No matter what the odds are, we Christians win in the end. Hold tight to faith as you battle in your ministry. Don’t allow that sinking feeling to sink your ship. God will bring the corner kick that will lead you to overtime, and you will prevail in the end.
Lionel Messi is arguably the best soccer player in the world at present. In 2,009, 2010 and 2011, he won FIFA’s best player of the year award. He has won five Spanish league titles with his club FC Barcelona, as well as three Champion’s Leagues. A lefty, Messi weaves through the world’s best defenders as if he lived in another dimension.
Strangely, he is humble.
The Argentine feels awkward when given an award at ceremonies, and he never talks trash about competitors. He always recognizes a debt of gratitude to his club, FC Barcelona, because it paid for his treatment of growth hormone deficiency when he was 11 years old.
In an post-Joe Namath age when super-athletes trumpet their own greatness, Messi is breath of fresh air. He is an example of Christian character even though he is not an evangelical Christian.
Why? Because he is grateful and humble. When we pray for finances and revival, we must remain grateful for what God has already given us, we must remain humble in patiently praying and waiting on God. Prayer is humility — it is an acknowledgement of our inadequacies and our dependence on a Higher Source.
When you’ve got a winning team, it’s easy to keep it up. When you’ve got a losing team, it’s easy to keep losing. But how do you go from losing to winning? This is one the most difficult feats. Probably 98% of ministers and businesses would like the answer.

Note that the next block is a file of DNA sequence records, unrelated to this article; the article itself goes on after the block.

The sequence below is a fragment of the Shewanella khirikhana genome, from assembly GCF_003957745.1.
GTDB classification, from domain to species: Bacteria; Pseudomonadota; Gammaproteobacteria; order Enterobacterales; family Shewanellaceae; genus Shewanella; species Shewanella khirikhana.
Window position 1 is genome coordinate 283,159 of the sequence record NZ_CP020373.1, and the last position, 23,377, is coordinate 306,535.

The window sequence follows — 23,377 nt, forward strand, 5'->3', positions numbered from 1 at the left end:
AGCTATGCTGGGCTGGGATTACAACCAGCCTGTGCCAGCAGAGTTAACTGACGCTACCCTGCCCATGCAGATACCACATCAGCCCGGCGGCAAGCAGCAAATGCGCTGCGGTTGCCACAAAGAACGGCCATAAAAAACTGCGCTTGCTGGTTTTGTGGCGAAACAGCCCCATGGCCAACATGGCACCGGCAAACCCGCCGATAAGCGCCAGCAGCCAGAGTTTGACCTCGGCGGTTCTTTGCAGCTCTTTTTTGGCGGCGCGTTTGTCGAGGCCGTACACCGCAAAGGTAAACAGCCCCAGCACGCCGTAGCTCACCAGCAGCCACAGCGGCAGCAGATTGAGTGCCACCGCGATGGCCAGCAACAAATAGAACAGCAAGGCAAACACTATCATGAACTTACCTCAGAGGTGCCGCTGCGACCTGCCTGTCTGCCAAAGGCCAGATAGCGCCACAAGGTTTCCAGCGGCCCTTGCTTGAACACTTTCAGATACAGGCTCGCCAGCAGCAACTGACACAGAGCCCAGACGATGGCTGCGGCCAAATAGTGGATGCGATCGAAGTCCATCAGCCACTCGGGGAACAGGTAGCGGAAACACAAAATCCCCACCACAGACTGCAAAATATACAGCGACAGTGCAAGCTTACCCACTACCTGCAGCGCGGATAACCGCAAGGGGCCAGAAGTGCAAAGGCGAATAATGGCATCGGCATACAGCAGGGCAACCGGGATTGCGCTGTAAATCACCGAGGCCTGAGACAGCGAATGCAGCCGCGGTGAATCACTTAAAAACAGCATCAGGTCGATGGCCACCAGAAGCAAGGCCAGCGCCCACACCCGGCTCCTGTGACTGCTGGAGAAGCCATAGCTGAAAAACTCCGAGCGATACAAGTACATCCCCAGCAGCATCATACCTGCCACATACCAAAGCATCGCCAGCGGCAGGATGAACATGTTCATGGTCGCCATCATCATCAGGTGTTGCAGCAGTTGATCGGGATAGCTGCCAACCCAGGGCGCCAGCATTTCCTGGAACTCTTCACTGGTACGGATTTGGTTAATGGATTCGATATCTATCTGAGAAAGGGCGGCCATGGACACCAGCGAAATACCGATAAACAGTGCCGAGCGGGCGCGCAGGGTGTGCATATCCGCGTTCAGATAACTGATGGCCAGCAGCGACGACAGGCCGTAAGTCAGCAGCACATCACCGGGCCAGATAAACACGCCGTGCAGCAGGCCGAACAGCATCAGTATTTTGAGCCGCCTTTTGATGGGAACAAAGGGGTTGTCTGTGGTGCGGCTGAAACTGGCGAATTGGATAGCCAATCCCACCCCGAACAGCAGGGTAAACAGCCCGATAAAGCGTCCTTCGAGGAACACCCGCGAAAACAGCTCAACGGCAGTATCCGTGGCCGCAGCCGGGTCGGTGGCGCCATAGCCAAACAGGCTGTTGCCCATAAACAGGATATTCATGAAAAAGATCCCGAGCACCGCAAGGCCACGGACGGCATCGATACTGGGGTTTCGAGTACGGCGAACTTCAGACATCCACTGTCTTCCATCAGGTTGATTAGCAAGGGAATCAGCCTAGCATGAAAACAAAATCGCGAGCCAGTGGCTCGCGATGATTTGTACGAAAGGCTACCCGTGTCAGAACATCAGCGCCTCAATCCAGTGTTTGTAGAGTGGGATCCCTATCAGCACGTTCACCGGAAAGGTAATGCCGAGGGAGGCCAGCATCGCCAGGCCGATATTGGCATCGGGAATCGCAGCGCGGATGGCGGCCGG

Too many books promising success are written by successful people! They promise the secret to success but, in fact, often miss it themselves because, as I said, once you have success, it’s too easy to maintain. Those who enjoy success don’t really know what the key is. They just enjoy it. They write books without knowing. We think they know, but they don’t. We buy the book looking for the key and don’t find the key. Not enough has been written about turnarounds.
I had a winning team in soccer. At the same time, I was coaching a losing team. With the losing team, we worked the defensive line so hard that they actually starting blunting the opponents’ attacks. And the team started winning!
Two secrets: Identify what is deficient and work on that until it is corrected. Secondly, as Jim Collins says, remember that the worst enemy of “excellent” is “good” — not “bad.” In other words, if you are doing good, it is too easy to congratulate yourself and desist from improvement. Break up your status quo and don’t settle for anything less than “excellent.”
As Christian leader, a good place to start changing may be prayer. How much time do you pray? What is the intensity of your prayers? It’s not some marketing trick or cutting-edge ministry that’s going to draw in people. It’s God. So a back-to-the-basics approach may be best. Of course, I can’t address every situation in this short blog. But I can address the heart of a leader who longs for greater things. Keep longing, because that is part of the solution. Pray and let God guide you to the solution.
Posted in ministerial motivation
Tagged Christian, excellence, Faith, from losing to winning, good and great, illustration, jim collins, key, ministry, prayer, sermon illustration, soccer, success
Practical. That’s what we are. It’s only natural that we look to logical sources of income: church members who tithe, donors, special offerings. etc. We do our accounting with precision.
So it was natural that the Israelites would complain: Why did you bring us out here in the desert – to die? There was no identifiable source of food out there in the God-forsaken desert. Just scrub brush, sand, rocks, sun – lots and lots of sun. Wind. Where were they going to get grub from? Slavery in Egypt was bad. But dying of starvation was certainly worse.